The Board met during September 2018 to discuss grant applications. As a result of that discussion, the Board made the following grants to five worthy organizations.
Click on each Grantee’s name below to read about their organization and the case for which they received funding, and to view their six-month report, year-end report, and case update.
Established in 1987, the American Immigration Council, a 501(c)(3) nonprofit, works to strengthen America by shaping how America thinks about and acts towards immigrants and immigration and by working toward a more fair and just immigration system that opens its doors to those in need of protection and unleashes the energy and skills that immigrants bring. The Council’s legal department contributes to this mission through impact litigation to protect and defend the rights of immigrants, the filing of amicus briefs to educate the courts about immigration law and immigrants’ rights, and technical assistance provided to immigration attorneys.
THE CASE: Moreno v. Nielsen, No. 1:18-cv-01135 (E.D.N.Y.), challenges a U.S. Citizenship and Immigration Services’ (USCIS) policy that unlawfully blocks otherwise eligible noncitizens with Temporary Protected Status (TPS) from gaining lawful permanent (LPR) status. The case was filed on behalf of a class of TPS holders who, but for this policy, are eligible to become lawful permanent residents because of a close family relationship with a U.S. citizen or through their U.S. employer. TPS provides a temporary haven for noncitizens living in the United States when natural disasters or civil strife in their home countries render it unsafe for them to return. While holding TPS, a noncitizen is in a lawful, though non-permanent status; authorized to work; and protected from deportation. Most TPS holders have held this status for upwards of two decades and consequently have established deep roots in the United States. However, DHS is terminating TPS for six countries over the next 18 months and TPS holders from those countries will lose their protected status and eligibility to work and will become subject to deportation unless they can gain LPR status. Hundreds, if not thousands, of TPS holders are blocked from becoming LPRs solely due to USCIS’s unlawful policy. This policy states that TPS holders who entered the United States without inspection cannot demonstrate that they were “inspected and admitted or paroled” into the United States, a requirement to adjust to LPR status. However, as the Sixth and Ninth Circuits have both held, the plain language of the TPS statute itself deems a grant of TPS to be an inspection and admission for purposes of adjustment of status. The Eleventh Circuit has held the opposite. USCIS applies the Sixth and Ninth Circuit decisions to TPS holders living within those jurisdictions but refuses to do so for TPS holders living within the jurisdictions of the nine courts of appeals that have not ruled on the issue. As a result, whether these TPS holders will be able to remain with family and community depends on the arbitrariness of where they reside. The suit seeks to overturn the policy as applied in the jurisdiction of the nine courts of appeals that have not ruled on the issue.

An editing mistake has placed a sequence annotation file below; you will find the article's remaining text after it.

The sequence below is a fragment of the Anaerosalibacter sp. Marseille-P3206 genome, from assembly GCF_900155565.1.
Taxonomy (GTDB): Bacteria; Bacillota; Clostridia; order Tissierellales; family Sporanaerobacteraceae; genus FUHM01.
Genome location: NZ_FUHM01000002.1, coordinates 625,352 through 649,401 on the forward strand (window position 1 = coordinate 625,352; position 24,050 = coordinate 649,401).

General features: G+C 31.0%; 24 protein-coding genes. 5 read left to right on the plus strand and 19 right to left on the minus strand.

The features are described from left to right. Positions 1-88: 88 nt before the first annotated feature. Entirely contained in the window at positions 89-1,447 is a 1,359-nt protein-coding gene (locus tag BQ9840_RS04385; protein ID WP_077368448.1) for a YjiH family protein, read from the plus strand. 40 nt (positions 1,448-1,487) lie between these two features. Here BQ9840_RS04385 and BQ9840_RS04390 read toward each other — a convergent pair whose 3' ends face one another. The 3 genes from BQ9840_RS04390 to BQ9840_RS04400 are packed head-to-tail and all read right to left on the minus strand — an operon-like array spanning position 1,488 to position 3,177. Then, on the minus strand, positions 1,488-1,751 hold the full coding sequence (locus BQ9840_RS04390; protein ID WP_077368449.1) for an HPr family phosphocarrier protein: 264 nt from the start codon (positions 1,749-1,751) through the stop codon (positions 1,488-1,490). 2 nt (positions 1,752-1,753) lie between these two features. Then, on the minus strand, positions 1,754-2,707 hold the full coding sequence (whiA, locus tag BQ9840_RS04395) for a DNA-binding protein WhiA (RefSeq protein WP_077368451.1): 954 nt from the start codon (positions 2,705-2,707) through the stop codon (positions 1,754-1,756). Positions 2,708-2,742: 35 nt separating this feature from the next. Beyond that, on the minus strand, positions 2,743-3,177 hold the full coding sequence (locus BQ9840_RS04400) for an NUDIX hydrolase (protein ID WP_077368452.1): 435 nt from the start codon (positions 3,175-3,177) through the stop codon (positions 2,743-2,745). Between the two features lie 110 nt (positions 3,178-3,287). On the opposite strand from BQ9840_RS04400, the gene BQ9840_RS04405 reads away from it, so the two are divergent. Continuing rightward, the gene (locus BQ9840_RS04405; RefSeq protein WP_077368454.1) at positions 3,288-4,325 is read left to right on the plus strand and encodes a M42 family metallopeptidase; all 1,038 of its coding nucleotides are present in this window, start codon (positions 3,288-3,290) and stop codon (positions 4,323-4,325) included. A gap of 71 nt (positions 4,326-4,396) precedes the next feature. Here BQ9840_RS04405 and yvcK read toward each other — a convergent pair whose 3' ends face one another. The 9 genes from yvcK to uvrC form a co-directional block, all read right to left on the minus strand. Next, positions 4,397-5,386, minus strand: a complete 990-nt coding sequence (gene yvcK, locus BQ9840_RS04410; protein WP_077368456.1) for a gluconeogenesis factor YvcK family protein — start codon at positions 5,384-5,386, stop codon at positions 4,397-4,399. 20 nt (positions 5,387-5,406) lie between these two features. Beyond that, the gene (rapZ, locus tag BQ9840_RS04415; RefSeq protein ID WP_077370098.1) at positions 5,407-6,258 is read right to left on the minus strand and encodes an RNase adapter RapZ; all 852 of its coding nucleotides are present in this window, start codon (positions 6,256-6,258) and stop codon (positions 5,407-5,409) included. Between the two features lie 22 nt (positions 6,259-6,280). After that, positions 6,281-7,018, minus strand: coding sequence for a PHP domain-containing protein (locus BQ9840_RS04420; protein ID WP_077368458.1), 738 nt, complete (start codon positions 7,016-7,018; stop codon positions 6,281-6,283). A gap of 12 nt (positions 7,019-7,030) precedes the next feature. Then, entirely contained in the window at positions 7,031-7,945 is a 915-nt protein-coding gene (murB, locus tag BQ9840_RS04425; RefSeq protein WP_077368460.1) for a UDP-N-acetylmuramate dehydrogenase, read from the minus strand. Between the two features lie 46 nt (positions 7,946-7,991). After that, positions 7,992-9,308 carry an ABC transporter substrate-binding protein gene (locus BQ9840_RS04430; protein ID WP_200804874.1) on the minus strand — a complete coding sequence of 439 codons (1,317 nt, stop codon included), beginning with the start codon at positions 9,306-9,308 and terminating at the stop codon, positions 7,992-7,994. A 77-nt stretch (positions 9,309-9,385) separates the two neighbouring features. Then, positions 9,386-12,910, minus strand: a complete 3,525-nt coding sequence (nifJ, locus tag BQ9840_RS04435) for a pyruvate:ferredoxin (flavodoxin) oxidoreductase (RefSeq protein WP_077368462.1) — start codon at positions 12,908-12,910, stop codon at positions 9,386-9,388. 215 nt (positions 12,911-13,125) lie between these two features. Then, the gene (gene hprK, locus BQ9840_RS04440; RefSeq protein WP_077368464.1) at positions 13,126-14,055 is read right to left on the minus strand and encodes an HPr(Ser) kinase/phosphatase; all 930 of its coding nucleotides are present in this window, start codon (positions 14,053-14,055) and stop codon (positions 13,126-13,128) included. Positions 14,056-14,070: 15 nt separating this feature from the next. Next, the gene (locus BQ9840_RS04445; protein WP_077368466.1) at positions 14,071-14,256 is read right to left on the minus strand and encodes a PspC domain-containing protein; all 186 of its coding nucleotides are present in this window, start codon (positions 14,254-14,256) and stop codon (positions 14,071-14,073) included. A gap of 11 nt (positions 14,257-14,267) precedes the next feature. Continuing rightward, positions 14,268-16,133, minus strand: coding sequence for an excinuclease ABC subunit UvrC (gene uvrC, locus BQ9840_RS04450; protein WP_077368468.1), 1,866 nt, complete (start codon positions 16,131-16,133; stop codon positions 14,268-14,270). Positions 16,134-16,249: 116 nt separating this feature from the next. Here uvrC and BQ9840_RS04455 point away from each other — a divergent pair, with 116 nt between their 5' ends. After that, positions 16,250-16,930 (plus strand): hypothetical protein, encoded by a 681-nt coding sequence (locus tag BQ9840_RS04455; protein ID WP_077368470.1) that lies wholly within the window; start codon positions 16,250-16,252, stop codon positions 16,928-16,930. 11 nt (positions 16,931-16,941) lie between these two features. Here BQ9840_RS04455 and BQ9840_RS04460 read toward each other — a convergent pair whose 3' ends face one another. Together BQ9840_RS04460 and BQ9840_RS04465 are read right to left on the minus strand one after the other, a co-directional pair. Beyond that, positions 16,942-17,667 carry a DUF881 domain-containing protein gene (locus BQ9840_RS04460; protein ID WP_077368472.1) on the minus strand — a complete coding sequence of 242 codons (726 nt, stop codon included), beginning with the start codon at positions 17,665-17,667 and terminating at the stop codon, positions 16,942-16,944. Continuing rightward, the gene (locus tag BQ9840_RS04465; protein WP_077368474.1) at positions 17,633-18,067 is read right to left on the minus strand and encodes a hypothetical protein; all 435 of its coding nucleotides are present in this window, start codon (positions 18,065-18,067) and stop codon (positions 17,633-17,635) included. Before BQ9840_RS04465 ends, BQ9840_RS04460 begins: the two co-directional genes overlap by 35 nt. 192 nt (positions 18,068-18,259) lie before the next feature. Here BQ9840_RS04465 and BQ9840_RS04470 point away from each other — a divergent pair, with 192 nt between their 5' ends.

Contact: Mary Kenney, Senior Attorney, 202-507-7512.
In 1999, following her groundbreaking legal victory in Matter of Kasinga, Karen Musalo founded the Center for Gender & Refugee Studies (CGRS) to meet the needs of asylum seekers fleeing gender-based violence. Since its inception, CGRS has helped thousands of advocates around the country secure protection for their clients. CGRS has also continued to litigate high-impact cases like Kasinga, achieving positive precedential decisions that have advanced the law for women, children, and LGBT individuals fleeing persecution in their home countries.